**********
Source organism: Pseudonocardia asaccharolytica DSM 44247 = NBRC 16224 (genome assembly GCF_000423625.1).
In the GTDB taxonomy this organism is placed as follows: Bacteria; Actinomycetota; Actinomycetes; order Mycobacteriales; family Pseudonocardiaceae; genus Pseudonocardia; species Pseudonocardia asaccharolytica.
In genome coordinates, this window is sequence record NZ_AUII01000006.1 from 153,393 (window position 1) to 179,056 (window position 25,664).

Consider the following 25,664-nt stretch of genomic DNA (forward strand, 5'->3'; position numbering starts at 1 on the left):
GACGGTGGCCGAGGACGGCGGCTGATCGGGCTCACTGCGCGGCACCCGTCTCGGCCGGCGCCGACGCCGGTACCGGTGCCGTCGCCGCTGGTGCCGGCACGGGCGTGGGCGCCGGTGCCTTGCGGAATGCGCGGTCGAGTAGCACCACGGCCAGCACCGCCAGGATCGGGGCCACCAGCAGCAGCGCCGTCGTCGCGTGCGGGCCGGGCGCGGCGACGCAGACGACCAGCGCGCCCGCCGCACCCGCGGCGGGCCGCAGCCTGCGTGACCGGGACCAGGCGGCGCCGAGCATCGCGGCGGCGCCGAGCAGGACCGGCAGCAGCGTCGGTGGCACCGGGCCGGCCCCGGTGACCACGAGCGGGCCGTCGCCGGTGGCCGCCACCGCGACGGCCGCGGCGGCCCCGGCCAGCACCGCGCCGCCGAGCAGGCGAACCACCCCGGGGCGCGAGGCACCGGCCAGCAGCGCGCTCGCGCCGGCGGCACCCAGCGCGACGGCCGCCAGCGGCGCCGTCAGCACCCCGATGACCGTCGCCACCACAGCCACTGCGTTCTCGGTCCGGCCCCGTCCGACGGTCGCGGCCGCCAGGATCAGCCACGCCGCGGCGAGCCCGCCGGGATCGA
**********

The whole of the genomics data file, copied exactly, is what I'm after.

Source organism: Pseudonocardia asaccharolytica DSM 44247 = NBRC 16224 (genome assembly GCF_000423625.1).
In the GTDB taxonomy this organism is placed as follows: Bacteria; Actinomycetota; Actinomycetes; order Mycobacteriales; family Pseudonocardiaceae; genus Pseudonocardia; species Pseudonocardia asaccharolytica.
In genome coordinates, this window is sequence record NZ_AUII01000006.1 from 153,393 (window position 1) to 179,056 (window position 25,664).

Consider the following 25,664-nt stretch of genomic DNA (forward strand, 5'->3'; position numbering starts at 1 on the left):
GACGGTGGCCGAGGACGGCGGCTGATCGGGCTCACTGCGCGGCACCCGTCTCGGCCGGCGCCGACGCCGGTACCGGTGCCGTCGCCGCTGGTGCCGGCACGGGCGTGGGCGCCGGTGCCTTGCGGAATGCGCGGTCGAGTAGCACCACGGCCAGCACCGCCAGGATCGGGGCCACCAGCAGCAGCGCCGTCGTCGCGTGCGGGCCGGGCGCGGCGACGCAGACGACCAGCGCGCCCGCCGCACCCGCGGCGGGCCGCAGCCTGCGTGACCGGGACCAGGCGGCGCCGAGCATCGCGGCGGCGCCGAGCAGGACCGGCAGCAGCGTCGGTGGCACCGGGCCGGCCCCGGTGACCACGAGCGGGCCGTCGCCGGTGGCCGCCACCGCGACGGCCGCGGCGGCCCCGGCCAGCACCGCGCCGCCGAGCAGGCGAACCACCCCGGGGCGCGAGGCACCGGCCAGCAGCGCGCTCGCGCCGGCGGCACCCAGCGCGACGGCCGCCAGCGGCGCCGTCAGCACCCCGATGACCGTCGCCACCACAGCCACTGCGTTCTCGGTCCGGCCCCGTCCGACGGTCGCGGCCGCCAGGATCAGCCACGCCGCGGCGAGCCCGCCGGGATCGA